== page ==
THE ARTISTS Tania Lopez- Winkler (Mexico) A Mexican artist based in London and winner of the LUKAS Award 2015 for Visual Artist of the Year, Tania currently teaches Architecture at The Metropolitan University of London. Her interests are focused on the liminal space between interior and city, and her work is an enquiry of modernity and the notion of ‘the normal.’ As she investigates what it means to be modern, her work uncovers the world of fantasy – poetic imperfections embedded in the quotidian. As Hilanda she is a Spatial Private Detective who looks for clues embedded in the fleeting aesthetic experiences of city life. Lopez-Winkler’s work has been exhibited internationally, and she gives in many countries, including England, France, the United States, Italy, Spain, Poland and Mexico. She holds architecture degrees from ITESM in Mexico and London’s Architectural Association, where she was granted a Ph.D. for her thesis “The Detective of Modern Life”.

Sonia is a mixed media artist and mural painter from Barcelona, who juxtaposes acrylic paint mixed with fabric and paper collage on canvas. This gradually determines the course of the painting, but not in a methodical way. In her own words: “In my paintings I am always working with ideas of perception and transformation. I am fascinated by the way in which microorganisms, the smallest creatures evolve, by how they mutate and transform themselves. That which is almost invisible to humans ends up being perceptible.”

Silvina Soria (Argentina) Silvina is an Argentine sculptor who works with different materials, each of them exploring the diverse particularities of the three dimensions. Searching for the subtlety in sculpture led her to work lines in space, with iron and wire. The theme of movement, flowing, the transformation inherent in the passage of time lies beneath her work, enriched by the experience of travelling. Silvina has lived in London since 2009, working on small scale steel and wire sculptures that represent three-dimensional maps inspiredby the city’s massive underground networks. They expand as roots and electrocardiograms representing the city’s rhythms. Silvina is interested in space and mapping by creating site-specific installations that involve the public.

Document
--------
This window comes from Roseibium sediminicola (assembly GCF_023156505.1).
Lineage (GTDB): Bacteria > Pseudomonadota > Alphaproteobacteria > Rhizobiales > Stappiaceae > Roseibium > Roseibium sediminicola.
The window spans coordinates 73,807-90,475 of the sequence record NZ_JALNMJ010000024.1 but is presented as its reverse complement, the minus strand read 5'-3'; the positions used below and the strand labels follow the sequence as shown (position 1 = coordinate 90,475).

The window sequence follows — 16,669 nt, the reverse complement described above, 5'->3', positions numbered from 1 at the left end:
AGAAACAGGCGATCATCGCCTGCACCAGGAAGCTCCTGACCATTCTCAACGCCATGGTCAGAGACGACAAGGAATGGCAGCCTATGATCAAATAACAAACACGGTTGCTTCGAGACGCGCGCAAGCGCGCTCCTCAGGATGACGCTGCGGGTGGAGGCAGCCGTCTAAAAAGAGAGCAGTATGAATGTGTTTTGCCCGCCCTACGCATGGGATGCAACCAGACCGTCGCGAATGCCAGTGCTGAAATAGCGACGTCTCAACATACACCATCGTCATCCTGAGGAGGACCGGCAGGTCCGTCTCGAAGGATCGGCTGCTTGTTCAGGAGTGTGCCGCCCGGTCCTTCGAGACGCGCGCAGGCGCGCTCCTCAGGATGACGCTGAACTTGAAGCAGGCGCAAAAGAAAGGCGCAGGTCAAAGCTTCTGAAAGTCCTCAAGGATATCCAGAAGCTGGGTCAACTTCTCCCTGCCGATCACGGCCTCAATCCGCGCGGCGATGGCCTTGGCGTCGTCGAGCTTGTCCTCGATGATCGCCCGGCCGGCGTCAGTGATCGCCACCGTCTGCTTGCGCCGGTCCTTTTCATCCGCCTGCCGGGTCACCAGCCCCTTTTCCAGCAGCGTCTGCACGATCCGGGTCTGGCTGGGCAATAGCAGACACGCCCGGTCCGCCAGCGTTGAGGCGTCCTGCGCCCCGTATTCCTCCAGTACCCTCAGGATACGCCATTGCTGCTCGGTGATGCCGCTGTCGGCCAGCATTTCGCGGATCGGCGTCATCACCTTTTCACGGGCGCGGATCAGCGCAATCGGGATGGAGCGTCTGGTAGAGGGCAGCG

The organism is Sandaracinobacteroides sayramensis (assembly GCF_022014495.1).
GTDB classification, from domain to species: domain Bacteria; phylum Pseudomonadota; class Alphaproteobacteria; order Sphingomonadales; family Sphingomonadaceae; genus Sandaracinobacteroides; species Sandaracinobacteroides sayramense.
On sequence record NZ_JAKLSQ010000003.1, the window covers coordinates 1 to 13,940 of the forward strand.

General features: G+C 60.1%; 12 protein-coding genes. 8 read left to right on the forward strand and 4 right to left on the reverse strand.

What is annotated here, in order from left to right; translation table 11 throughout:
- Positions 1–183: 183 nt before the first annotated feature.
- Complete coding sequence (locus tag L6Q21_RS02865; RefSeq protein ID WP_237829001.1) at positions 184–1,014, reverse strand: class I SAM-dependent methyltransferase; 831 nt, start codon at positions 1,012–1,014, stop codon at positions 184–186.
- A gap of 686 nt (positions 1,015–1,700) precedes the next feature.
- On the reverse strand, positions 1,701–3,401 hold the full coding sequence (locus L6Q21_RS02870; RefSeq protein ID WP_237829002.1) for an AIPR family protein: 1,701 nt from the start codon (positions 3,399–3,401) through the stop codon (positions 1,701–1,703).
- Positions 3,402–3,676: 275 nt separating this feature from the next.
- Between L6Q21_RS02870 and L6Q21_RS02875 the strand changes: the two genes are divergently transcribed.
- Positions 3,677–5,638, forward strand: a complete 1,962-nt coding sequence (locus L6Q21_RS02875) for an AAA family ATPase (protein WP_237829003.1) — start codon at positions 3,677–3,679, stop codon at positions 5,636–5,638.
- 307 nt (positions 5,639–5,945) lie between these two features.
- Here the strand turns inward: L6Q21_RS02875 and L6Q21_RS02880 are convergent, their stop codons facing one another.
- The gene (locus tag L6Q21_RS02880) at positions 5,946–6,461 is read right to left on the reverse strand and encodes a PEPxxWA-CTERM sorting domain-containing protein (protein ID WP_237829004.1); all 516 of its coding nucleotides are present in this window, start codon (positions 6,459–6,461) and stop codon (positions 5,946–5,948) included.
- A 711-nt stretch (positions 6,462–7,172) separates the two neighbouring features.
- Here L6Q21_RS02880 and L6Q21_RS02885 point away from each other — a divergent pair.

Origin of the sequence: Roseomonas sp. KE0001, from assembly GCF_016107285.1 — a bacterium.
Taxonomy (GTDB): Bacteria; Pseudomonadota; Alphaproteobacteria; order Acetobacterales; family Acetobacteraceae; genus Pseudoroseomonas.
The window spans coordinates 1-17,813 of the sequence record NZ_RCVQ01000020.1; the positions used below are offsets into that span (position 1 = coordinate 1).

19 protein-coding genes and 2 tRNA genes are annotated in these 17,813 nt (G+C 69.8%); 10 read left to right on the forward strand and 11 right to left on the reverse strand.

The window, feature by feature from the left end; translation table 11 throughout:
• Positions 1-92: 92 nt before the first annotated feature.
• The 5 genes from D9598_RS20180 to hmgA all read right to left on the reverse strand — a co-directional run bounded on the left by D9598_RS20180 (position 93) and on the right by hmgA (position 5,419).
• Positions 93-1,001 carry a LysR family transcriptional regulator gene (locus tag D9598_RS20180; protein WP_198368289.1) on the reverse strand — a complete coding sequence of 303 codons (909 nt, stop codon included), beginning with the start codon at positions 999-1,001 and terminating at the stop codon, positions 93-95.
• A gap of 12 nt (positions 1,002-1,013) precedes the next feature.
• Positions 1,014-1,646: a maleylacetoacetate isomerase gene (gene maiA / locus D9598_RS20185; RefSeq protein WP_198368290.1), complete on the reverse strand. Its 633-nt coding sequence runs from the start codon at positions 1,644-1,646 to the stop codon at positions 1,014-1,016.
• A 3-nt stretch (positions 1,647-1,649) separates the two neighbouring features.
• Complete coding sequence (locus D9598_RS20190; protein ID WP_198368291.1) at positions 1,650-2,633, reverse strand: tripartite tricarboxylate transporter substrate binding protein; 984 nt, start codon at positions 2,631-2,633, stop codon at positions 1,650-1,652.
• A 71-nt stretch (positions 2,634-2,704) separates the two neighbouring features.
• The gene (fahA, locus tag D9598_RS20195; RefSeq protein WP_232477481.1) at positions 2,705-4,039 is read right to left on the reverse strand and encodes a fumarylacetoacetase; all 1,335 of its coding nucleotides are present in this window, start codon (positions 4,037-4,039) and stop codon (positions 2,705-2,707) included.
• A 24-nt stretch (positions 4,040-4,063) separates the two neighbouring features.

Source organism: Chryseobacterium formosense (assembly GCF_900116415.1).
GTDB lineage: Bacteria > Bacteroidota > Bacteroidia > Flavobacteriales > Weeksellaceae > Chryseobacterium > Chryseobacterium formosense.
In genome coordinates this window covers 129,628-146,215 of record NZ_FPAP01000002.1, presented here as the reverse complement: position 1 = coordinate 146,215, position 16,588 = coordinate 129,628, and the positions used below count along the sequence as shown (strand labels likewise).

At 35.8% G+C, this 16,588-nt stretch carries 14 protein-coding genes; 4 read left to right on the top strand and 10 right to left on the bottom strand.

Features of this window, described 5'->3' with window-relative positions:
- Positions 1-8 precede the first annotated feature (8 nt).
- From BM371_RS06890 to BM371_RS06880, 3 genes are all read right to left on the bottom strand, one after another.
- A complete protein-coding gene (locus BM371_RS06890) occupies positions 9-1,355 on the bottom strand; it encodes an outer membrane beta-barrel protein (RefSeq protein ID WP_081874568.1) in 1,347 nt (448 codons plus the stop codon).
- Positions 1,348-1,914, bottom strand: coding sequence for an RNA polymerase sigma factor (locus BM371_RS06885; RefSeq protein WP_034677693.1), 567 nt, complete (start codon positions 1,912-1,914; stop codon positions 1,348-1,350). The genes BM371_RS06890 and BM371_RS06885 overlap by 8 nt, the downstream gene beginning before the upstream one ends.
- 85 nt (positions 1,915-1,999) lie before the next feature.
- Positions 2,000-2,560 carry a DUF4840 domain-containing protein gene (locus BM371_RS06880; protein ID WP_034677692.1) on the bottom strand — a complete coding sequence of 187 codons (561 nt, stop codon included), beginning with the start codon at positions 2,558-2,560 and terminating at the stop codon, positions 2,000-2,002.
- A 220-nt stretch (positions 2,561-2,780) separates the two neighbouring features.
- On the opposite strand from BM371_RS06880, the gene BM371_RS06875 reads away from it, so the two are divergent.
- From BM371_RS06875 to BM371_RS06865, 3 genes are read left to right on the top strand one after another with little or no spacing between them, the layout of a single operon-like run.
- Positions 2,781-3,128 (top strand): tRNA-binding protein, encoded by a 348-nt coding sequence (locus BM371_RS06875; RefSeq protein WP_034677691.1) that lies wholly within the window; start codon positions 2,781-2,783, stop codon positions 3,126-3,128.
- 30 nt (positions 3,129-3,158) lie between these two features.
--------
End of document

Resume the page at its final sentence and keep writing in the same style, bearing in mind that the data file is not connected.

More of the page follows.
Alex Vargas (Chile) Alex has worked as a muralist for clients around Europe, most notably at Casa Batllo, a famed Gaudi landmark in Barcelona. He has exhibited his work in Spain and in London, which explores concepts of matter and its ongoing transformational condition. Alex’s latest work includes a short film Field of Dissonance. It is the first in a cycle of films that explores life, evolution and individual experience as eternal processes through large-scale frameworks of time. His influences include the late Roberto Matta and Chilean cinematographer Alejandro Jodorowsky.

See the artists at La Clave Fest


Alejandro Gortazar (Cuba) Before arriving in the UK, Alejandro had a well-established career in his native Cuba as a professional photographer and journalist. Working with both analog and digital cameras, and printing with special pigments on canvas and archival paper, he has come to be known internationally for his ability to create photographs that are often mistaken for paintings. His profound understanding of light, colour temperature and definition creates timeless images of ever-changing environments and cultures, evoking feelings difficult to express. In his work, he seeks absolute perfection in light, capturing volume, perspective, definition, colour and vibrancy in a balanced frame. This provokes meaning and emotions beyond the image directly perceived by the eye.